The Most Underrated Destinations For Digital Nomads

If you take a look at NomadList, you’ll see all the usual suspects ranking in the top five digital nomad destinations, including Canggu, Bali and Chiang Mai, Thailand. But with nearly 200 countries in the world, plenty of them are suitable for remote workers. Here are some of my favorites that you might not have considered.

1. Canada

Oh, Canada… a seemingly conventional choice, but actually amazing. Canada is a vast country that digital nomads tend to overlook (perhaps it’s too obvious?). This is a shame, since Canada offers something for everyone. It’s a digital nomad paradise complete with fiber optic Internet, co-working spaces, coffee shops, and yoga studios from sea to shining sea.
The major cities of Vancouver, Toronto, and Montreal have also mastered the art of urban zoning — seriously — it’s impressive. On any given city block you can reliably find a variety of cafés, supermarkets, and a restaurant representing every country in Asia and the Middle East. There are also an array of bars, restaurants, shops, parks, and nature within walking distance. You literally never have to leave your neighborhood. It’s like living in New York City, but with nature.
On a limited budget? Not to worry. You don’t have to travel very far out of the city to cut your cost-of-living in half (or less). Canada’s rural border towns are even less expensive than suburbs. You don’t have to sacrifice WiFi, safety, good food, or amenities, either.

2. Eastern Europe & The Balkans
hate to lump a group of countries as a destination — especially such diverse and unique countries — but it’s impossible to pick a favorite. If you haven’t been to countries like Cyprus, Serbia, Romania, Bulgaria, Bosnia, Albania, or their neighbors, you’re missing out — big time. All one boasts ultra-fast Internet, mouth-watering food, four distinct seasons, diverse natural landscapes, numerous co-working options, and friendly locals. Eastern European nations also have a more ancient history than their western counterparts.
Life in Eastern Europe and the Balkans is good, but it’s arguably better if your home currency is strong. The cost of living in countries like Bulgaria, Macedonia, and Ukraine can be less than it is South East Asia.
The only downside with this region is the possible language barriers and different currencies to manage. For more on what it’s like to visit each country, check out these videos:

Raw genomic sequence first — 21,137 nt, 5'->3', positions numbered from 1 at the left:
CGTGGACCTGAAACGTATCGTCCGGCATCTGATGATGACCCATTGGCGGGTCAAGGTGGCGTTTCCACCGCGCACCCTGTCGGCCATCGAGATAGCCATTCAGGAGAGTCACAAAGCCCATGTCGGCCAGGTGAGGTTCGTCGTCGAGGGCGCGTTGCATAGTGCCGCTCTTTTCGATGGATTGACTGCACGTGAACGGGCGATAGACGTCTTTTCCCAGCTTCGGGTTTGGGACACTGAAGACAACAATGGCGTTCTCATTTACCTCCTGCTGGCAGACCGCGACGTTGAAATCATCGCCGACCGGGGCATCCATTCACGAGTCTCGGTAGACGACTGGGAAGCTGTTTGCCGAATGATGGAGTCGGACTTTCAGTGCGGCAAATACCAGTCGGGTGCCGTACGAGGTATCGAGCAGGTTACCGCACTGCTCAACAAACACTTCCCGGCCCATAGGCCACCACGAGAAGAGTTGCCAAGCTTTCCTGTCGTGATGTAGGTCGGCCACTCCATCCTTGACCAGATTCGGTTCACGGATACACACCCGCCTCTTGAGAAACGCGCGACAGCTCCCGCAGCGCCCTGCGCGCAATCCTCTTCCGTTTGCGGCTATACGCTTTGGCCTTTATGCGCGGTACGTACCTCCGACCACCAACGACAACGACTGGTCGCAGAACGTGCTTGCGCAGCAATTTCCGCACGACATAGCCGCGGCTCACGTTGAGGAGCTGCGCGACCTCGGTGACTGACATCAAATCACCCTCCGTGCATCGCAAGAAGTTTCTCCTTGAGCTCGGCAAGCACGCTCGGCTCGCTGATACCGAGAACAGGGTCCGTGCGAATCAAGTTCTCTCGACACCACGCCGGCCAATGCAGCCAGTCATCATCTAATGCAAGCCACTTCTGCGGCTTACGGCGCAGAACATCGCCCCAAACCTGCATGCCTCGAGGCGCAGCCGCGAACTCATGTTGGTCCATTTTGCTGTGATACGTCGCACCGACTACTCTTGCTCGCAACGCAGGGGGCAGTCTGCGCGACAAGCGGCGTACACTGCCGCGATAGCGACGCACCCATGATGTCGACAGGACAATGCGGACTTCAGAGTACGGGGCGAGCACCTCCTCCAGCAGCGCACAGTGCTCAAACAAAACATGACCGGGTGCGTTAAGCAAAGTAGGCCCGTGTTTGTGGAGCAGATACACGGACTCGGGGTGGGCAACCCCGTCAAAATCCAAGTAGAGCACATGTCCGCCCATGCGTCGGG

Added bonus: While some of these countries are in the EU, none of them are currently in the Schengen Zone (thus, they don’t count against most 90-day visas).

3. Mexico City
Playa del Carmen is a great beachside destination for digital nomads in México, and the site of the upcoming Nomad Summit, but Mexico City has more culture, infrastructure, and things to do. The Distrito Federal is a sprawling cosmopolitan city with a personality all its own and a great option for digital nomads.
Low cost-of-living? Check.
Safe? Check (despite old stereotypes).
Cheap, tasty food and fiber optic Internet? Check and check.
How about an accessible airport with heaps of direct flights? ¡Sí!
Art, museums, day trips, English-speakers? Correcto. I’ve spent an entire year of my life within the borders of Mexico and D.F. has it all, gente. But don’t just take my word for it — go see for yourself!

4. U.S.A.
Many of us are already aware of the pros and cons of living in the U.S., but it can be flat-out ignored as a destination for American remote workers. I’m just saying — if you haven’t been to all 50 states yet (or even half of them), just think about what else is out there waiting for you— all without changing your SIM card.
Join the #vanlife movement and hit the road from coast to coast or just post up literally anywhere. The land of the free is so big and so diverse, that your ideal cost-of-living/climate/co-working utopia surely exists somewhere.

Source : MEDIUM 

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